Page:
They said that the government needed to install coal-based power plants immediately if it wanted to fulfil its pledge of increasing electricity generation to 7,000MW by 2013 from the existing 3,800MW.

As per the government’s Power System Master Plan, the current demand for electricity in the country is supposed to be 6,066MW if the GDP is 5.2 per cent or 6,567MW if the GDP is 8 per cent.

The country’s demand for power will be 8,364MW in 2013 if the GDP is 5.2 per cent at that time and 10,473MW if the GDP increases to 8 per cent.

The Awami League’s election manifesto says that it will increase the GDP to 8 per cent and electricity generation to 7,000MW by 2013.

‘All the power projects in the pipeline and the proposed projects are gas-based. With the projected supply of gas, it will be hard to increase the power generation even to 5,000MW by 2013. So there is no alternative but to go for imported coal as uncertainty prevails over extraction of coal from the country’s coal-mines,’ said another official.

The PDB runs a 250MW coal-based power plant in Dinajpur with coal from the country’s lone coal-mine in Barapukuria that produces around 3,000 tonnes of coal per day.

The decision to extract coal from the country’s four other coal-fields has remained shelved because of the dispute over the mining method. Environmentally concerned citizens are totally against open-pit mining which is cheaper and extracts more coal, but is ecologically destructive.

Officials said that an attempt to import coal from Indonesia and Colombia was failed during the interim government as it was found the price of coal was too high, around $120-$160 per tonne including transportation and other costs.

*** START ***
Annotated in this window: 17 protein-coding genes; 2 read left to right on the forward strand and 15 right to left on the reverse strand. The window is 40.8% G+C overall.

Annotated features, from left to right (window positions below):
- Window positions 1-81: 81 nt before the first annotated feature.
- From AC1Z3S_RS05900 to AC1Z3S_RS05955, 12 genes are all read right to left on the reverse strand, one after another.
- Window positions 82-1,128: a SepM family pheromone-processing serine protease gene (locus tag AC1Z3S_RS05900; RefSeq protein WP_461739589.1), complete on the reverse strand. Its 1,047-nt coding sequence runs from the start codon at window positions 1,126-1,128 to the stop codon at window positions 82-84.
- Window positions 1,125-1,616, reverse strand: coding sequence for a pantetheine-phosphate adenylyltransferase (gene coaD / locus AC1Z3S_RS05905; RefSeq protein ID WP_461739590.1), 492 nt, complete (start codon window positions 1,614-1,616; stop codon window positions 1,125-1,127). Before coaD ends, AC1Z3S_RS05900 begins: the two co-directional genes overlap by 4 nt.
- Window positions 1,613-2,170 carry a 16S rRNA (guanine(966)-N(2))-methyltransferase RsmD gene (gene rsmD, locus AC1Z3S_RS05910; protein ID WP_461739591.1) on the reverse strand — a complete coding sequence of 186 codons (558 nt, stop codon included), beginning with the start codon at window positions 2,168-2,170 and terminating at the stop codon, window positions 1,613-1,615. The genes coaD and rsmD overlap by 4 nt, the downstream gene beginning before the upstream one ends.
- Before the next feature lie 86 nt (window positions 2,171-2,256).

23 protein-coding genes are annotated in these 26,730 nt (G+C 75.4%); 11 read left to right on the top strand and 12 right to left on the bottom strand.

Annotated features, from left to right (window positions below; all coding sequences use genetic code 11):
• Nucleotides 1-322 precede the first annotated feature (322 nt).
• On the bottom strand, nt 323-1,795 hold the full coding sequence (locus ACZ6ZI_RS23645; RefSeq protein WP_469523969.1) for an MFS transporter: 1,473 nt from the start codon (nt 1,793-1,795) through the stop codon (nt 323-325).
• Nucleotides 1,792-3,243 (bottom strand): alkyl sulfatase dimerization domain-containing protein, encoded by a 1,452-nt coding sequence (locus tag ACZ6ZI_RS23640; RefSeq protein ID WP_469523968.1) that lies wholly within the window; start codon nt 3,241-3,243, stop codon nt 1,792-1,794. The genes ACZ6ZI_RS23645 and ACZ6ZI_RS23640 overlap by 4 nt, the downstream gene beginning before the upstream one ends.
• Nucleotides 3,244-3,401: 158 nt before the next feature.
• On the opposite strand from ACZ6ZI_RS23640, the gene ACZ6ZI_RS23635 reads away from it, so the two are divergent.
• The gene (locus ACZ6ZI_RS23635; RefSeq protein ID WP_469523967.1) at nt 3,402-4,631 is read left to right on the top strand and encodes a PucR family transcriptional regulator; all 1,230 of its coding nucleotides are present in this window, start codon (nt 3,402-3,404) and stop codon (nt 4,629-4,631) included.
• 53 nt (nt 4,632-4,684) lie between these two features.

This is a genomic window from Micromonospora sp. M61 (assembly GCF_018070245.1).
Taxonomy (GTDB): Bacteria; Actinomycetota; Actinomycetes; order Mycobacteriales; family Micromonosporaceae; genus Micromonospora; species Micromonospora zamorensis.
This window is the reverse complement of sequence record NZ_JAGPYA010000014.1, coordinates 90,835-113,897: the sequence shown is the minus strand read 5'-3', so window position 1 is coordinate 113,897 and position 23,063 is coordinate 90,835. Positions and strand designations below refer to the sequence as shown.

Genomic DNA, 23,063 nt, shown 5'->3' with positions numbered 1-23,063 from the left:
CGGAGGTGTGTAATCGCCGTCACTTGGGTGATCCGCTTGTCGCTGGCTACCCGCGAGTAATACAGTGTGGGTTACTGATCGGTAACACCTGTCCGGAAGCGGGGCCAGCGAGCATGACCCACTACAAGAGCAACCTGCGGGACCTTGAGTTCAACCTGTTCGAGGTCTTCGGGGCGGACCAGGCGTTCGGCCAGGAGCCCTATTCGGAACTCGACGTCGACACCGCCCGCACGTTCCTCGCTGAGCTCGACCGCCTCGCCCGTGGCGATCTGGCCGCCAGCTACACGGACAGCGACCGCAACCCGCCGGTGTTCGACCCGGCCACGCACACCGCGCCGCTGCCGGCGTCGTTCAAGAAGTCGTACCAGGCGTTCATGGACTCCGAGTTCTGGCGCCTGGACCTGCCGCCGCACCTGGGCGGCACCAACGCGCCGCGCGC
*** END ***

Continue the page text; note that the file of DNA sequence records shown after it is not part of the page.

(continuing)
The government recently completed primary negotiation with the Japan International Cooperation Agency for conducting a Master Plan Study on Coal Power Development.

Sources in the Power Division said that JICA identified 14 locations, including the four mentioned by PDB, where coal-based power plants could be set up.

They said that JICA might provide the fund for installation of two 500MW power plants if government can persuade it to do so.

Thursday, May 21, 2009

New face of an old campaign

Tanim Ahmed, NewAge, May 21, 2009

While the economics of an open-pit coalmine are ‘compelling’ compared to those of a shaft mine, neither the government nor any of the advocates have so far carried out a cost-benefit analysis that dismisses dissenters’ reservations and establishes a concrete case for open-pit coal extraction.

THERE is little doubt that Bangladesh’s power sector is in a grave situation. Frequent power outages in any part of Dhaka, and even the preferred and privileged residential areas, are enough to highlight the terrible state of electricity generation. Life outside Dhaka, especially in other cities, must have been downright unbearable during the spell of dry scorching weather. But electricity generation is not just a matter of civic comfort. It has become a necessity and a prerequisite for advancement and economic growth, especially industrial growth.

The mode of electricity generation has indeed been one of the key challenges for any government that was in office for the past few years, especially with the previous Bangladesh Nationalist Party-led government failing miserably. The following bout of a military-controlled interim government did not make things any better either. The bout of power outages, in the meantime, appears to break records every year and reach new heights, or rather new lows. Electricity generation was, therefore, at the forefront in the election agenda with the Awami League rightly blaming its archrivals for their inefficiency and corruption during the last term in office. The Awami League-led government has promised to increase power generation by 5,000 megawatts by the end of its tenure but there does not appear to be much effort to translate the promise into reality.

Closely linked to power generation is the matter of fossil fuel extraction since that is used as the energy source for generating electricity. Natural gas already contributes to a large proportion of electricity generation. But more recently gas fields have reportedly started to dry up with gas production falling, which naturally has a knock-on effect on power generation and further worsened the power crisis. Although at one point gas production was in excess of the country’s demand, it is now well short of the requirement, so much so that the government decided to suspend gas supply to urea factories in order for power plants to receive sufficient gas.